Benefit Fraud Solicitors

Benefit Fraud Solicitors

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Benefit Fraud Solicitors

Benefit Fraud Solicitors

Benefit fraud is a very common offence which is frequently dealt with in both the Magistrates and Crown Courts, depending on the extent of the offence. The severity of each individual offence is usually based on the amount of money which was allegedly claimed fraudulently. If you’ve been accused of falsely claiming benefits and wish to take the matter to court, you’ll require a specialist benefit fraud solicitor to ensure you develop a strong case and be in with the best chance of acquittal.

Here at Gray and Co Solicitors we have extensive experience of dealing with all types of benefit fraud in the Magistrates and Crown Courts. Our dedicated barristers represent alleged offenders from the initial interview under caution through to full representation at Court; this includes the full Trial, Guilty plea and mitigations, ensuring full legal support throughout the process.

There are many different types of benefit fraud which can cause the offence you’re charged with to be rather perplex. Below are the most common reasons to be suspected of benefit fraud:

Working and Claiming

You would be classed as ‘working and claiming’ if you are receiving housing/council tax benefit due to the fact that you’re on jobseekers allowance/income support but have actually been gaining an income through working.

Withholding Information on Income, Capital or Owned Property

Failing to notify the Department of Work and Pensions (DWP) of your correct income, capital or property could cause you to receive a higher benefit than you’re entitled to. This also includes failing to notify DWP of changes in your income, capital or properties which could affect the rate of your benefit.

Failing to Declare Living with a Partner

In the case of some benefits, entitlement is lost when living with a partner. Purposely withholding information about your partner residing in your home to retain ‘entitlement’ is classed as benefit fraud. The term ‘partner’ would be defined as a husband, wife or civil partner.

Failing to Declare Non-dependants or Sub-tenants

If you fail to disclose that another adult is residing in your home to increase or retain your benefit entitlement this is considered to be benefit fraud.

Homeowners Falsely Claiming as Tenants

If you’re a homeowner but are claiming council tax as though you’re a tenant you’re committing benefit fraud.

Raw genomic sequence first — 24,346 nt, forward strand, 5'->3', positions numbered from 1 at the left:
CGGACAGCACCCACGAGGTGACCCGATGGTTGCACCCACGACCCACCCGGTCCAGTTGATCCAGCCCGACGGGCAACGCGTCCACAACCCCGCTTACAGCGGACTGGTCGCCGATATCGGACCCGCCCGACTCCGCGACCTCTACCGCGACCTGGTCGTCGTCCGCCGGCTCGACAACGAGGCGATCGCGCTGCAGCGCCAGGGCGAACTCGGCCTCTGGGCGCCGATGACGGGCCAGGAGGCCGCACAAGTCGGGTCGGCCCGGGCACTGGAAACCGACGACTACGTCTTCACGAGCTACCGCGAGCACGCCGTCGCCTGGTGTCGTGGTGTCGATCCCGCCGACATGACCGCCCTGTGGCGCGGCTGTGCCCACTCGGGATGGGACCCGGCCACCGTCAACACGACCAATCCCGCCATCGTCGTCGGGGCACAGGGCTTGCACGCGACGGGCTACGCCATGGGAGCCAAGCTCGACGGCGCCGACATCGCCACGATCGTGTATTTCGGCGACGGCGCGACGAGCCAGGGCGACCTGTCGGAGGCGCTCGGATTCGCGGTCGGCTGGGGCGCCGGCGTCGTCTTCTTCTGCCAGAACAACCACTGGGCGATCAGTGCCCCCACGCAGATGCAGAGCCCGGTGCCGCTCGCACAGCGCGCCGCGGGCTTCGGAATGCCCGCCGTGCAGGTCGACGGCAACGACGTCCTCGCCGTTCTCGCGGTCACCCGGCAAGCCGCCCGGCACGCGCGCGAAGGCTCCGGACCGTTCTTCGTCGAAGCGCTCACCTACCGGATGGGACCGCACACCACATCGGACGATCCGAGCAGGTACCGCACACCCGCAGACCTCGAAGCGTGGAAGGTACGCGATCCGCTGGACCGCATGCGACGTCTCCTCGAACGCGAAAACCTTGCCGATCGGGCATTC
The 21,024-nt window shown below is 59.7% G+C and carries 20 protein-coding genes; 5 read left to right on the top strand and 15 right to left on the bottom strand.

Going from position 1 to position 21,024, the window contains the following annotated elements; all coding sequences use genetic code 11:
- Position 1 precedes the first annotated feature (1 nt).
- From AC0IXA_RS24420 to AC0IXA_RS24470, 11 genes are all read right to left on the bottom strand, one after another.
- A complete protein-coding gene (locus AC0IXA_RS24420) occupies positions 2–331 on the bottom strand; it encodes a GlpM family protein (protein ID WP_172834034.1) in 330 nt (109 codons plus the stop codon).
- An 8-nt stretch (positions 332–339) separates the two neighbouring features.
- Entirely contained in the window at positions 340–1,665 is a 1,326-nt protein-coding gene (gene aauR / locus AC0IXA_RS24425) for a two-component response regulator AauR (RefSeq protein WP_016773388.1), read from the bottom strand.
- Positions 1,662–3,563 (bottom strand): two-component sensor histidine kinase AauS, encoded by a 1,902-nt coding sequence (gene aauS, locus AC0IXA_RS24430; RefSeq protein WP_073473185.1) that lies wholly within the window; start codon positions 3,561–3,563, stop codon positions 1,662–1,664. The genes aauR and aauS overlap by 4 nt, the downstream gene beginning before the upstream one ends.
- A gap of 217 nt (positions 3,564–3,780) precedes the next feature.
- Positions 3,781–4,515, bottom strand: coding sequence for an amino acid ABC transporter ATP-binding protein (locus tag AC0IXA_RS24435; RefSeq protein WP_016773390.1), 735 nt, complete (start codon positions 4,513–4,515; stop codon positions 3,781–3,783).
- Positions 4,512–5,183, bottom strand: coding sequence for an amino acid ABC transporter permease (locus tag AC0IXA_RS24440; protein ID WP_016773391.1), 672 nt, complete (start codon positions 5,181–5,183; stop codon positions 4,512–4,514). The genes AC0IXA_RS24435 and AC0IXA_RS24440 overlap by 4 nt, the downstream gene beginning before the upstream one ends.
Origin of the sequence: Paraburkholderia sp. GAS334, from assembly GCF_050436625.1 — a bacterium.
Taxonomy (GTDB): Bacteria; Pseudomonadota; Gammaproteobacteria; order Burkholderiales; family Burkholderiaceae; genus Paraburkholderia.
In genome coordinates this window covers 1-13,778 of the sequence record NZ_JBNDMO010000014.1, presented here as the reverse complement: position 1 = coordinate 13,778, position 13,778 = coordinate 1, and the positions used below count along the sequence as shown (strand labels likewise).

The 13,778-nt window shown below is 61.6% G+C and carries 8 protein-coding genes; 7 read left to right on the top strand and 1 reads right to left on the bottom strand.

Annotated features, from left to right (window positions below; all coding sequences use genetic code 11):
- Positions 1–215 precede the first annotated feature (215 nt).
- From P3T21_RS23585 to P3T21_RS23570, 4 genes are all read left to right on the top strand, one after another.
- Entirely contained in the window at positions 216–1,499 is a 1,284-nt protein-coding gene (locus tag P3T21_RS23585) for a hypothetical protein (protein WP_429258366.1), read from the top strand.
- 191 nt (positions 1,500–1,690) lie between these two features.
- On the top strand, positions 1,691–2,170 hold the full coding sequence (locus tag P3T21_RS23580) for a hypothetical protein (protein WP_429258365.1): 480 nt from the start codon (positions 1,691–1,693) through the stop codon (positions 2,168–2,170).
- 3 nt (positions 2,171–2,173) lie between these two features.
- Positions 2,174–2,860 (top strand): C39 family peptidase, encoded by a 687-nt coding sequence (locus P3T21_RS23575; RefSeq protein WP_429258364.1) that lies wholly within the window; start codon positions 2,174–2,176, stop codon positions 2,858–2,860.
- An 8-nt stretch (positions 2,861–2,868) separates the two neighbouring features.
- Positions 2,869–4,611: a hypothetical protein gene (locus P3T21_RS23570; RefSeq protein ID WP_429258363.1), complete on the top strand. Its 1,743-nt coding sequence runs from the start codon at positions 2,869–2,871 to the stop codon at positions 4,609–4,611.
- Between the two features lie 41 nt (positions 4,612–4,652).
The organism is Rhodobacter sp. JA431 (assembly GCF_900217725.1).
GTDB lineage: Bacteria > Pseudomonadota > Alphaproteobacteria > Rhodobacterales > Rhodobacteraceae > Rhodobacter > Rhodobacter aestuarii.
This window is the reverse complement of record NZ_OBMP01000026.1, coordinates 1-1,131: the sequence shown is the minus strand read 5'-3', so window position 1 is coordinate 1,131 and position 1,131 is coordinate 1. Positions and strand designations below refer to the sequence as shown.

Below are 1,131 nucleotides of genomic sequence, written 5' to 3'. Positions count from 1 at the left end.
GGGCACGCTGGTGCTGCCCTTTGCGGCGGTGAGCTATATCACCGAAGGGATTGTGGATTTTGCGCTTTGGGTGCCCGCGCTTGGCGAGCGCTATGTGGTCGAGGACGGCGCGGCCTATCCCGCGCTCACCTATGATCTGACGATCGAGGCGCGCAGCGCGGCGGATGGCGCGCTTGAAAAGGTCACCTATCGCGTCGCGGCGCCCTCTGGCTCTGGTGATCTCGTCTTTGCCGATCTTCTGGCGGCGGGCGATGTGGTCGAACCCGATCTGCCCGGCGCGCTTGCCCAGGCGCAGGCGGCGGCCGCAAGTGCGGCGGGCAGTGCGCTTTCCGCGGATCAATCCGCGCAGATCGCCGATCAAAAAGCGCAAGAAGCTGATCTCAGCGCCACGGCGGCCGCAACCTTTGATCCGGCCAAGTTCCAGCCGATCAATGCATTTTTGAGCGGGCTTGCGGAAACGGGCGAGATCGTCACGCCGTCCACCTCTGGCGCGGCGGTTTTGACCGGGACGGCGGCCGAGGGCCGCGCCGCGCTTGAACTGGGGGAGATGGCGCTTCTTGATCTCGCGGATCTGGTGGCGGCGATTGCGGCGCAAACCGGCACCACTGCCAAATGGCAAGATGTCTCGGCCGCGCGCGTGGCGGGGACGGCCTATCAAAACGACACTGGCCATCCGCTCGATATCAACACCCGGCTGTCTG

Providing a False Address or Failing to Notify a Change of Address

This involves claiming for a house you’re not currently residing in. Different homes within different areas entitle claimants to different rates of housing benefit and council tax benefit. If you provide a false address or no longer live at the address you provided to the DWP or local council, you will be considered a fraudulent claimant.

Landlord Fraud

If you’re a landlord and are receiving benefit payment directly on behalf of a tenant who no longer resides in your property you’re committing benefit fraud.

Creating Fictitious Tenancies

Fictitious tenancies usually involve creating a tenancy between friends and family where the house wouldn’t normally be rented. This is done to obtain a higher benefit fraudulently.

If you believe you’ve been falsely accused of benefit fraud, or the extent of your charge is too severe then speak to one of our qualified, friendly solicitors. We’re able to provide you with expert benefit fraud advice and take some of the pressure off you and your family at this difficult time. You can call us on 01244 344299 or use our online contact form.


Contact us today

Please contact us through Phone or Email. Alternatively, submit the Form and we will get back to you as soon as possible

01244 344299

1 Grey Friars, Chester, CH1 2NW

Emergency 24hr: 07537 170352

Office Opening Hours: Monday – Friday 08:45 – 17:15 and Saturday morning by appointment

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What can we do to help you today?

We can provide specialist advice on matters at the Police Station, Magistrates’ Court, Youth Court and Crown Court. We provide advice to Armed Forces’ personnel at military interviews and court martial hearings both in the UK and abroad.

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